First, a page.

Quote:
Originally Posted by Bucky F. Dent View Post
The passing of Pascual Perez got me thinking about his brother, Melido. I had an inexplicable love for the right handed Dominican, and an completely unsubstantiated belief that, given enough time, he could become a dominant starter for the Sox. I looked at Melido Perez and I saw the next Juan Marichal. That obviously never took place, and to this day I have no explanation for what I saw in this guy and his game that led me to these absurd conclusions.
You shouldn't be quite so hard on yourself about Perez, even though he was never more than a middle of the road kind of pitcher with the Sox, he did seem to turn a corner in 1992, his first season with the Yankees. He was only 26 years old, posted a 2.87 ERA in 247 IP, struck out 218 (2nd in the AL behind only Randy Johnson). Unfortunately, I think he developed elbow problems either that year or in 1993 and that effectively ended his career. Sadly for him, reconstructive elbow surgery was still in its relative infancy compared to today. Had he come along maybe 10 years later his career may have been prolonged.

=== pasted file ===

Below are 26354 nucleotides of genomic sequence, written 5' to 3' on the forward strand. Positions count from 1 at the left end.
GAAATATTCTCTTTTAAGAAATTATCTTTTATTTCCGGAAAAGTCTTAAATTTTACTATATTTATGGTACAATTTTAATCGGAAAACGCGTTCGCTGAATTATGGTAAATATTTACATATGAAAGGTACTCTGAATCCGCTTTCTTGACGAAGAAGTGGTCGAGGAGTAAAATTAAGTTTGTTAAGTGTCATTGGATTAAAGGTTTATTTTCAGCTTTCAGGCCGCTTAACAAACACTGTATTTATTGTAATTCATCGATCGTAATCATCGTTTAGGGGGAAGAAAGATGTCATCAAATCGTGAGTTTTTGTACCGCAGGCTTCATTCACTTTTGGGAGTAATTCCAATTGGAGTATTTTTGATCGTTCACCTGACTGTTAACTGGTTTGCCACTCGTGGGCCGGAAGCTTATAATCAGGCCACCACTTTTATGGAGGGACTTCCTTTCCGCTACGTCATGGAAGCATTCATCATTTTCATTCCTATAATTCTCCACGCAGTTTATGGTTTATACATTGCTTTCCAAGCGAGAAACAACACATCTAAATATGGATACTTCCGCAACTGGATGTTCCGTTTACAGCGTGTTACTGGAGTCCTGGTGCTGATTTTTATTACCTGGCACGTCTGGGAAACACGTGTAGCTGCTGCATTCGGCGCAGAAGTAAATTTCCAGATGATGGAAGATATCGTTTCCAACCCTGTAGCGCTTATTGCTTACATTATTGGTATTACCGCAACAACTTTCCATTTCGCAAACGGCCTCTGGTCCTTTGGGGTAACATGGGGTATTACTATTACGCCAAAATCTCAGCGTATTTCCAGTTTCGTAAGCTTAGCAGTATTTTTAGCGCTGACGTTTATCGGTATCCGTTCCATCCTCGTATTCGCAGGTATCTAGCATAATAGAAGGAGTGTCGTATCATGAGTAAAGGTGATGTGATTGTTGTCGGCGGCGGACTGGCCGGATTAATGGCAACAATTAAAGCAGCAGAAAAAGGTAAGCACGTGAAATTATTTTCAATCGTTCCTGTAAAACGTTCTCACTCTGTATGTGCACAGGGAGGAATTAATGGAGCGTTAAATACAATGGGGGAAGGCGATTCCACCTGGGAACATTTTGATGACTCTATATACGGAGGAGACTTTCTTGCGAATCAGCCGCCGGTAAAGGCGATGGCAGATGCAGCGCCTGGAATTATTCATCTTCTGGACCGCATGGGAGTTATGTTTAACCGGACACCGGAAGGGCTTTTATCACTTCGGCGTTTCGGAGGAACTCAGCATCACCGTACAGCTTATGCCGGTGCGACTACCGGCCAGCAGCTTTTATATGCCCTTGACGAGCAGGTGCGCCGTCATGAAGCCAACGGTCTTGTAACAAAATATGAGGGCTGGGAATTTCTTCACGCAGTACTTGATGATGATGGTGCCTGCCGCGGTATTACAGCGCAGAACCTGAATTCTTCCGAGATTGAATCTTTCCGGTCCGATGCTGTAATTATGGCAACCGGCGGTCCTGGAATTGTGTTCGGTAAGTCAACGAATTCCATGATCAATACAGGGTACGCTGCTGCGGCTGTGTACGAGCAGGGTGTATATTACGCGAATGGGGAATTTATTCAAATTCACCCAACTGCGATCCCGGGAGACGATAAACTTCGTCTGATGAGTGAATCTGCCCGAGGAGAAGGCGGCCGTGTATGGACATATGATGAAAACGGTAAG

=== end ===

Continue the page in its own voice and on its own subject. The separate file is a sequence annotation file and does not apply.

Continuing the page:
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Old 11-02-2012, 10:18 AM
lpneck lpneck is offline
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Greg Hibbard was my favorite pitcher on the 1990 team, which is my favorite non-2005 Sox team. I remember being disappointed when they lost him in the expansion draft and then he ended up having a pretty good year for the Cubs in 1993. Then he got hurt and was done.
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Old 11-02-2012, 10:19 AM
Huisj Huisj is offline